Letter from Silicon Valley
Tracking down the "secret sauce"
The area between San Francisco and San José is home to almost as many people as the entirety of Switzerland. Yet Silicon Valley is in a different league: it's a true hot-spot for technological innovation. But why's that? And what can we learn from this in Switzerland?
If somebody in San Francisco asks you about your secret sauce, they're not interested in your family recipe for salad dressing. Instead, they're talking about the mixture of ingredients that enables a company to be successful in the market. New entrepreneurs on the hunt for money hear the question "what's your secret sauce?" on a near-daily basis. It's asked by business angels, venture capitalists (VCs), potential business partners...
Like every successful start-up, Silicon Valley, as a location, has very specific characteristics. There are good reasons why Google started in a garage in Mountain View and not in Zurich's Oerlikon district. Ever since I've been in California for Swisscom, I've been trying to understand what makes the area such fertile soil for entrepreneurial success stories.
Of course, there are many aspects to consider. There's a comparatively large pool of outstanding computer specialists, software engineers and data scientists, populated directly by graduates from the elite universities of Stanford and Berkeley. Then there's the financial infrastructure, which pairs great ideas with smart money. And finally, there are all sorts of network effects that both let clusters form and encourage this process.
We've got lots of these things in Switzerland. Switzerland has technological know-how and a broad base of specialists, not least because of our excellent education system. In addition, in recent years, we have set up networks and organisations as part of various initiatives, such as Digital Switzerland. Different industries work together and politicians get involved where it makes sense for them to do so. But Switzerland’s qualities are primarily utilised to apply technology in a first-class manner – they are used much less frequently to create new companies that can disrupt the status quo on a global scale. Why?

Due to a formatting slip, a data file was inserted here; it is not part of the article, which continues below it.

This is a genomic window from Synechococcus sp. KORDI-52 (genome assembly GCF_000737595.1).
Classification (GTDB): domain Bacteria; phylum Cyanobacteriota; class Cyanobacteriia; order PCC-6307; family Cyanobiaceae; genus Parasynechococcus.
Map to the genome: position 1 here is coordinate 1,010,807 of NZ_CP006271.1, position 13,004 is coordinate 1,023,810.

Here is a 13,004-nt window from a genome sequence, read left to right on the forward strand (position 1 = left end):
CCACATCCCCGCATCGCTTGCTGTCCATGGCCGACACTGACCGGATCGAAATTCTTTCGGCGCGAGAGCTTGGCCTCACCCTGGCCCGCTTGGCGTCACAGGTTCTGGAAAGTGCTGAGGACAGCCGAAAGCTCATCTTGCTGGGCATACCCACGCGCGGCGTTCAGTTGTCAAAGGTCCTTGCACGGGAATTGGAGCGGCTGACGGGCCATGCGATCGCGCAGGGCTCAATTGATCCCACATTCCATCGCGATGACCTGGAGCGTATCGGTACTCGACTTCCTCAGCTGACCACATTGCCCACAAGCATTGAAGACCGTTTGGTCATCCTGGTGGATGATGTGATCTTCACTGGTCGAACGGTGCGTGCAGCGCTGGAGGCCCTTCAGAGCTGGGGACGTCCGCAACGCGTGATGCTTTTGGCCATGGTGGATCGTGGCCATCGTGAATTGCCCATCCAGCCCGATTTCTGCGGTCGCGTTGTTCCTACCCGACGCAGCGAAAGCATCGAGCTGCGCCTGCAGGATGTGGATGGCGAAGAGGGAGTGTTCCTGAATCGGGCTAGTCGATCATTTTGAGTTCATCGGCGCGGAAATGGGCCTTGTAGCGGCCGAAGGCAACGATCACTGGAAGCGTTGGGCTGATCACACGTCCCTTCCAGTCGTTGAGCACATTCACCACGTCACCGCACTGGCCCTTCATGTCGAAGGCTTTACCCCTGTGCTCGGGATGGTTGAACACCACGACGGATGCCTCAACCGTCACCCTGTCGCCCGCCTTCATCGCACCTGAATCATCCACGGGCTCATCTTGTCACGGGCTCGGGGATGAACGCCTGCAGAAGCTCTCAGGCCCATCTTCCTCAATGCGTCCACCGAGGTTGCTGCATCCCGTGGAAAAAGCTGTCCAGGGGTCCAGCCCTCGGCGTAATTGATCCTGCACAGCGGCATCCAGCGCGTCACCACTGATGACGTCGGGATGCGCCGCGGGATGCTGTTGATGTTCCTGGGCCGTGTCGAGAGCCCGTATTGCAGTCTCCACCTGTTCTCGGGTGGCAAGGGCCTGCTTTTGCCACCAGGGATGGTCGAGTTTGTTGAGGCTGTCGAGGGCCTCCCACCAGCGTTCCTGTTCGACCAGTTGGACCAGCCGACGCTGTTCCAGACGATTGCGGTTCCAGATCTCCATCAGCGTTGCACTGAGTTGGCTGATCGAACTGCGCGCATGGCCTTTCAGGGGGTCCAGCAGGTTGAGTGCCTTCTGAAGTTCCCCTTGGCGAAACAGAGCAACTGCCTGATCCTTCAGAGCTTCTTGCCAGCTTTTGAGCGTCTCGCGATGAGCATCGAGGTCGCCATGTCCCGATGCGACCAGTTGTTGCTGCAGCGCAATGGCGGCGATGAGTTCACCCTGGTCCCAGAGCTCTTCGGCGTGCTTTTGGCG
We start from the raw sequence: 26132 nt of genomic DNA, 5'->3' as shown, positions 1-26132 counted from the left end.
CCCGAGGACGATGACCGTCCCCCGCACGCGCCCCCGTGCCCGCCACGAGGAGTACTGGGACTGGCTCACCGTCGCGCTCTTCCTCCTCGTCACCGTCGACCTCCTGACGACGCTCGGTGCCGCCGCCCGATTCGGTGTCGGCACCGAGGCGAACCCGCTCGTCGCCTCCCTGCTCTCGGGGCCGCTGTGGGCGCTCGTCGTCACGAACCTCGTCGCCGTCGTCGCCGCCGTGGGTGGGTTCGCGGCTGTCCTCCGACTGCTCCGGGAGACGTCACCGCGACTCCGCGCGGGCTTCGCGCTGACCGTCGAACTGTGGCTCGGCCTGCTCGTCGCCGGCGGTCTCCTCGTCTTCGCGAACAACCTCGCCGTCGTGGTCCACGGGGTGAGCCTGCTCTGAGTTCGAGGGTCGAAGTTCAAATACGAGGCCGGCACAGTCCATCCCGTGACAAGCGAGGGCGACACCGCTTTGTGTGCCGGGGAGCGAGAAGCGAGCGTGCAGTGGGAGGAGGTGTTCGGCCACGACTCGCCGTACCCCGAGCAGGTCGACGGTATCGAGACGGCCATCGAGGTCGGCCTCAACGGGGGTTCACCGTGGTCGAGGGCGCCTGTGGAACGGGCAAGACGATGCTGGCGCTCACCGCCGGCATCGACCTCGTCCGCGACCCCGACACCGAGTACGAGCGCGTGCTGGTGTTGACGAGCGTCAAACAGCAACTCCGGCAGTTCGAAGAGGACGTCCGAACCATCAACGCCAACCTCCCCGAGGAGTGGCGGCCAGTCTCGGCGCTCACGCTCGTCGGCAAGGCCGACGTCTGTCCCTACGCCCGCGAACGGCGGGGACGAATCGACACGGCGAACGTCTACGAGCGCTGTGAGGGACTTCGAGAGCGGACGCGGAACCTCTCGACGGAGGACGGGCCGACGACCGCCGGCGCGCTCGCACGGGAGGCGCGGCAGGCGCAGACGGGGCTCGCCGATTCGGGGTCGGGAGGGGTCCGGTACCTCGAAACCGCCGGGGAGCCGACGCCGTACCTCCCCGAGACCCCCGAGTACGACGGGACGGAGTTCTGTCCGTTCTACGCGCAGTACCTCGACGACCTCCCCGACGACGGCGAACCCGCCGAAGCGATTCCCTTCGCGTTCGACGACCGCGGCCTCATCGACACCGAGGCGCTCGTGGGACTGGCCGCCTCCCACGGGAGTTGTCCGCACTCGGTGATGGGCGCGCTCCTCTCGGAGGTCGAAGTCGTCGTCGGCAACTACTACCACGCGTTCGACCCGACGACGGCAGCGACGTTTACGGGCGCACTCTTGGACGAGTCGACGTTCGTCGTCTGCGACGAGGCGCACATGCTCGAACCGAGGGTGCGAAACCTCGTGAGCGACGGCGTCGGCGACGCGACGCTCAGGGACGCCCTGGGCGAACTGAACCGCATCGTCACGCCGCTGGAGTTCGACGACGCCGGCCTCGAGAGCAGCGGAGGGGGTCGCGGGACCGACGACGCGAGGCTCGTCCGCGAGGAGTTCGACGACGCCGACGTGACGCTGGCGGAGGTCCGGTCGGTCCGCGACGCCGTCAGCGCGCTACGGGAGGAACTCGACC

The key reason behind Silicon Valley's pioneering role, I believe, is the unique entrepreneurial culture that has taken root here in recent decades. Plans are big and ambitious, helped by the huge volume of the US market. It's all about improving the world by solving problems. That could be part of the reason: in Switzerland, we are fortunate to have very few problems that need to be solved in any kind of rush.
I got my first lesson in the culture of Silicon Valley soon after I'd arrived, at an accelerator's demo day. A presentation was given by a start-up that was developing solutions for second screening. "That's great," I thought, "Swisscom is Switzerland’s market leader in TV connections!" I approached the CEO and explained who we were and what we did. After thirty seconds he said: "We're not interested." Switzerland is too small and too far away, he said. I was perplexed by the rejection, having convinced myself that I was a potential customer with a listed billion-dollar group behind me.
Only much later did I understand that this ultra-focused approach is part of the culture in Silicon Valley. In Silicon Valley, you learn how to say "no" quickly and frequently. By doing so, you do both parties a favour, enabling the person you've turned down to immediately look for other, more promising options.
A focused approach involves pooling all your strengths. Instead of spreading yourself thinly, you direct all your resources to where you think it will be most beneficial. Ten years ago, Google put the smartphone at the centre of things, as part of its "mobile first" project – which met with ground-breaking success. Then, two years ago, the company decided to set its sights on artificial intelligence (AI) as the most important technology of the future. Other companies in other countries might have set up a separate AI department. But that's not what Google did: with "AI first", they issued an all-out demand that every new product developed by the group must incorporate AI technology. New topics are followed through with much more consistency in Silicon Valley than in Switzerland, even at large corporations.
This focus also affects questions of time: the "here and now" is what matters. Even senior executives' schedules are kept remarkably free. This gives them space to act, allowing them to improvise or react to new things at any time. If I have an idea and want to make an appointment with a member of a tech company's executive board, the meeting usually takes place no later than the following week. In Switzerland, however, people's diaries are booked up for several weeks in advance, even at medium-sized companies. In Silicon Valley, not answering an email on the same day is considered incredibly rude.